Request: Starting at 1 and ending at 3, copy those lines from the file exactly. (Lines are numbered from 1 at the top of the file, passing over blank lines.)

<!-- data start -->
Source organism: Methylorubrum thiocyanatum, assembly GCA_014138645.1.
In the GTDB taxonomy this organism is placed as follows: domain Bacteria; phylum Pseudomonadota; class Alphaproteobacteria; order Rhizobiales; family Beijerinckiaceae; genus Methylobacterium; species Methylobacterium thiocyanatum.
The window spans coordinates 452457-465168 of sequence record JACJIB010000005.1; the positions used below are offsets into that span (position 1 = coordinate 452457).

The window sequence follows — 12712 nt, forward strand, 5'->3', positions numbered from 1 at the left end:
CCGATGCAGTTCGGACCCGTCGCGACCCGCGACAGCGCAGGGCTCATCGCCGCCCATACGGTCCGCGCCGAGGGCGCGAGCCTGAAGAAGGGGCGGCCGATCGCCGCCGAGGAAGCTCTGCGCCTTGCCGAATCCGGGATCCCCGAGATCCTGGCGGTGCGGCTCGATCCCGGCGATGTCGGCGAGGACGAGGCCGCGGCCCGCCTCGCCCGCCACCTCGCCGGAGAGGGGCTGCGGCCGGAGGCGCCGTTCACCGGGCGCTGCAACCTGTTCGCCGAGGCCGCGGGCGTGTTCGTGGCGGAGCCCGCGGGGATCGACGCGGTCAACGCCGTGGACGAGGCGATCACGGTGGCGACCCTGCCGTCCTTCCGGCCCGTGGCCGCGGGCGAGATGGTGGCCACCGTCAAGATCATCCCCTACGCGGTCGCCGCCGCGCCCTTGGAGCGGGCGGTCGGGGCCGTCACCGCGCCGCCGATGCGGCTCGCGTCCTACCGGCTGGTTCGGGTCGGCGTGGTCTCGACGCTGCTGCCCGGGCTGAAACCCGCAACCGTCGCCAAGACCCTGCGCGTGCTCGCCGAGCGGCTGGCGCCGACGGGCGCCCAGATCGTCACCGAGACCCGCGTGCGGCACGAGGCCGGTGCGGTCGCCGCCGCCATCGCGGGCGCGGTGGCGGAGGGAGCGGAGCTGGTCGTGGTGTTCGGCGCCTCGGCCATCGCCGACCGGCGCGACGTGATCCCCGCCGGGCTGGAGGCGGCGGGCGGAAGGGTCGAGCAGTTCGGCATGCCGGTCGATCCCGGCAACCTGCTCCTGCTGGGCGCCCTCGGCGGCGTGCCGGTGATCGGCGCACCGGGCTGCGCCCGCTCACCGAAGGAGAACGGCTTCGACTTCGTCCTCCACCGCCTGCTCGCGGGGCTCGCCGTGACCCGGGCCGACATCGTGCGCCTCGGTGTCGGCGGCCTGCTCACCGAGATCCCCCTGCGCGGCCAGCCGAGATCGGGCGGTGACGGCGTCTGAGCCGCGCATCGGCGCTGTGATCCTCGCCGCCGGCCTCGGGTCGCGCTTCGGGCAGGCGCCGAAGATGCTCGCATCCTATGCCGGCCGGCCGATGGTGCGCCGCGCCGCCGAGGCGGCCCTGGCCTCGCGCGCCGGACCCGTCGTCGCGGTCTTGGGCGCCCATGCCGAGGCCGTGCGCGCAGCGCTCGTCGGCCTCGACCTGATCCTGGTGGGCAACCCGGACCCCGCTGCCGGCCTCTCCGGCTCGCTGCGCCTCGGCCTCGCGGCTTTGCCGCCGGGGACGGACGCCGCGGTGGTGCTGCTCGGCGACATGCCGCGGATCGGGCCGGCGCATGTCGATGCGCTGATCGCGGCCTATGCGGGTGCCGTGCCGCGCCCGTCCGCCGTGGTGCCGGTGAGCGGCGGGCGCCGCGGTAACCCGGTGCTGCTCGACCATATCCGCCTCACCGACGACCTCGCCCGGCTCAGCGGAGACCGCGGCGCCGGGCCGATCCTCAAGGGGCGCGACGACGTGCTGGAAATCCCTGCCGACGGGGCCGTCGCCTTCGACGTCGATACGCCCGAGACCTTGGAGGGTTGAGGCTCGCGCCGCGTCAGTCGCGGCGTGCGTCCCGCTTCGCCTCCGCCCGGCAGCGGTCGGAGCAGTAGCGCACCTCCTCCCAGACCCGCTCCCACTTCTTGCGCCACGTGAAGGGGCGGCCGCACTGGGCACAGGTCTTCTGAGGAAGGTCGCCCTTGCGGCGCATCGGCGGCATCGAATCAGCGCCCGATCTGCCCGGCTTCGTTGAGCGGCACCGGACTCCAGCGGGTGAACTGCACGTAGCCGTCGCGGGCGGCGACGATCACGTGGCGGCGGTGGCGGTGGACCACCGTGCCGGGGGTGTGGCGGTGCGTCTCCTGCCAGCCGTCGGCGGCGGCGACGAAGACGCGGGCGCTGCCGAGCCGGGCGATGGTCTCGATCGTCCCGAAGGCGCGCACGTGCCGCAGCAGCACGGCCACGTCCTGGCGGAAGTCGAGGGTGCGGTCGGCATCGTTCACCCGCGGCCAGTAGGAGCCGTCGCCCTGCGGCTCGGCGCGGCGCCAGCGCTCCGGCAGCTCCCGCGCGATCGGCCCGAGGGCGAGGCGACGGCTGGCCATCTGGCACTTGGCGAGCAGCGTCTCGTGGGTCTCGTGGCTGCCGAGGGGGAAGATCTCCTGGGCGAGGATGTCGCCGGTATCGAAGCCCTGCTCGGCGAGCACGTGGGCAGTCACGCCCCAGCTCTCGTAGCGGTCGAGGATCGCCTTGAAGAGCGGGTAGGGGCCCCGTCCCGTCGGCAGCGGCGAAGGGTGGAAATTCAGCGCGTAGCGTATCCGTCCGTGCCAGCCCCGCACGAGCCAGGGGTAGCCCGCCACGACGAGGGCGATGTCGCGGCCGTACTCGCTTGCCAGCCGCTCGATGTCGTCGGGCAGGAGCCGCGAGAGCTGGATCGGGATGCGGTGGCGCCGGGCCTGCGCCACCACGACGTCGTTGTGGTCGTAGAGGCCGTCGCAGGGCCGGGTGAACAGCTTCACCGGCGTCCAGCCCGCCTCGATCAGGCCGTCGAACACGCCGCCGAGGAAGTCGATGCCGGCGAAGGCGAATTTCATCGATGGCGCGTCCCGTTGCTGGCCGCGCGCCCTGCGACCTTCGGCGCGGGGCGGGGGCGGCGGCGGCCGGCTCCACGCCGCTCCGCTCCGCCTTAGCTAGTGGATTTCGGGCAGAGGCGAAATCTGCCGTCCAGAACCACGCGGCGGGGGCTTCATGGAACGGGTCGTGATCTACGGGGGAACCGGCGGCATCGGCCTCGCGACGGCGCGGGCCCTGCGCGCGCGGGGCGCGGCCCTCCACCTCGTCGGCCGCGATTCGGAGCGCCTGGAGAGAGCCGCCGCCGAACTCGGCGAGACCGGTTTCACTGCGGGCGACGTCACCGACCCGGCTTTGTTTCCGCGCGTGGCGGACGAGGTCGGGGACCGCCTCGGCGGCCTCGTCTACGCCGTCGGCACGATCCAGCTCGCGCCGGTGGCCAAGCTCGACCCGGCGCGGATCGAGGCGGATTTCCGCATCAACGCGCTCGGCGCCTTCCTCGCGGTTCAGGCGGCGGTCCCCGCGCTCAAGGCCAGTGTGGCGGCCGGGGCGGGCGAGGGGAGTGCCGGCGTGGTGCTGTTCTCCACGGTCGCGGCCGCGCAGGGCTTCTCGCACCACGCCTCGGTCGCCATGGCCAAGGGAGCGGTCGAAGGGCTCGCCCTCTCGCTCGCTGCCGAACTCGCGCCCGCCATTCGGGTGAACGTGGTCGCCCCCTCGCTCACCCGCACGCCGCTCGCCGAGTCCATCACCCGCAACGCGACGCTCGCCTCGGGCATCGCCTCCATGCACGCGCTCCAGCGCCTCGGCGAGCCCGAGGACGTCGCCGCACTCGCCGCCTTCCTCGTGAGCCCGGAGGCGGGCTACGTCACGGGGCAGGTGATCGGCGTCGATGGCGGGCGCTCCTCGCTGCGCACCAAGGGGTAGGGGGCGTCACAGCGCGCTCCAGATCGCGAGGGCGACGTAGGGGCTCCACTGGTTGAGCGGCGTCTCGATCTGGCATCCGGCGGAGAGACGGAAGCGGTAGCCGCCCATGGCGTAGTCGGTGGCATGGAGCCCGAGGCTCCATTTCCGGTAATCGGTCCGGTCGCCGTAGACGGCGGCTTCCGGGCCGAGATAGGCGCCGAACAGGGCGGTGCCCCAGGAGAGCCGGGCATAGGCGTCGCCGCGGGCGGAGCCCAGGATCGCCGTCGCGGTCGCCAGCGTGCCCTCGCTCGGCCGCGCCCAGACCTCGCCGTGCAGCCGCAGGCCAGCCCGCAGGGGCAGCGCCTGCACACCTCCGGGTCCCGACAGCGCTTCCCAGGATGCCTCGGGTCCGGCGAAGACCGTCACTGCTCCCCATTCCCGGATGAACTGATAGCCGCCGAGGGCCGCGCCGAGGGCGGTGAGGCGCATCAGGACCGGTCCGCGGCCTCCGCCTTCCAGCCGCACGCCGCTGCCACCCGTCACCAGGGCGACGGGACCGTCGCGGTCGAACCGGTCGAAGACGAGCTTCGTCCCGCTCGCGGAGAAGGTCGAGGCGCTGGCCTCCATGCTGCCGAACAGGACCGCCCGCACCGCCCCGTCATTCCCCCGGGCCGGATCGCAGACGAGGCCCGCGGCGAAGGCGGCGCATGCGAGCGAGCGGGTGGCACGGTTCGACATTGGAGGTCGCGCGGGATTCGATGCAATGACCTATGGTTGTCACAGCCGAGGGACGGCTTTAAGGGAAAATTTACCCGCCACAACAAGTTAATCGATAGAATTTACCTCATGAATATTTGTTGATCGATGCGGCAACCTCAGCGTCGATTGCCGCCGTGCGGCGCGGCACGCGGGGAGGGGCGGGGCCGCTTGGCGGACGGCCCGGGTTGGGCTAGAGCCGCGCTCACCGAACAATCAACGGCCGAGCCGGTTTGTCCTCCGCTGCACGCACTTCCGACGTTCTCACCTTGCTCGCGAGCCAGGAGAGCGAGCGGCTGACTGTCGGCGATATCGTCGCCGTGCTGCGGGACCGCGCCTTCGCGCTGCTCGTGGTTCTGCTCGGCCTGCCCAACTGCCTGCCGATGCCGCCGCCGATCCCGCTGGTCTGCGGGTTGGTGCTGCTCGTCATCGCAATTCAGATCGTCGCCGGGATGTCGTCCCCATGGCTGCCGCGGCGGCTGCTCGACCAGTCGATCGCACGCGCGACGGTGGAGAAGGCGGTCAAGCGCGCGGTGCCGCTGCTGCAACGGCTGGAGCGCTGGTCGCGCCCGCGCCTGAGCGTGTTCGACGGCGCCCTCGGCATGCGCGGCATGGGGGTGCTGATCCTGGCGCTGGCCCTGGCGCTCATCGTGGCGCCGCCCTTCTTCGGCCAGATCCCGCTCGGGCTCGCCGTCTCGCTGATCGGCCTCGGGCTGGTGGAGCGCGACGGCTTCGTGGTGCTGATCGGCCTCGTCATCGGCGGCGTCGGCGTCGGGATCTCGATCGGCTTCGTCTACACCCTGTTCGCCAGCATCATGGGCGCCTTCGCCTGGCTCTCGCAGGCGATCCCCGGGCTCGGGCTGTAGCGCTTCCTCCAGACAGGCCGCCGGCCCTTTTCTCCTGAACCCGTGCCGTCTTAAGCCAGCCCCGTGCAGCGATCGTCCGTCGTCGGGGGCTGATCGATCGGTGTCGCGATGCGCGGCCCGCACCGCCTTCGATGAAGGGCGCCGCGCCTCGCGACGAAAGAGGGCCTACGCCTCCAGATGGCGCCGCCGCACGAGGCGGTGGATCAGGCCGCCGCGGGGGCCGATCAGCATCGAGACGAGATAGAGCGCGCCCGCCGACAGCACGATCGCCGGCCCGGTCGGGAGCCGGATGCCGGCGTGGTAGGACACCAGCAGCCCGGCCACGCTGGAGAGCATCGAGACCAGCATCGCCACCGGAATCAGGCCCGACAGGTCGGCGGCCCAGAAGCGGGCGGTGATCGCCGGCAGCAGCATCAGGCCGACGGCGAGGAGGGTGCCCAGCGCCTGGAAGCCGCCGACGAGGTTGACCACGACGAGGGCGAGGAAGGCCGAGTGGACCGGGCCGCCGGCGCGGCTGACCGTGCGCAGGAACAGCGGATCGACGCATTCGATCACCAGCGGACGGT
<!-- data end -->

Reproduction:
Source organism: Methylorubrum thiocyanatum, assembly GCA_014138645.1.
In the GTDB taxonomy this organism is placed as follows: domain Bacteria; phylum Pseudomonadota; class Alphaproteobacteria; order Rhizobiales; family Beijerinckiaceae; genus Methylobacterium; species Methylobacterium thiocyanatum.
The window spans coordinates 452457-465168 of sequence record JACJIB010000005.1; the positions used below are offsets into that span (position 1 = coordinate 452457).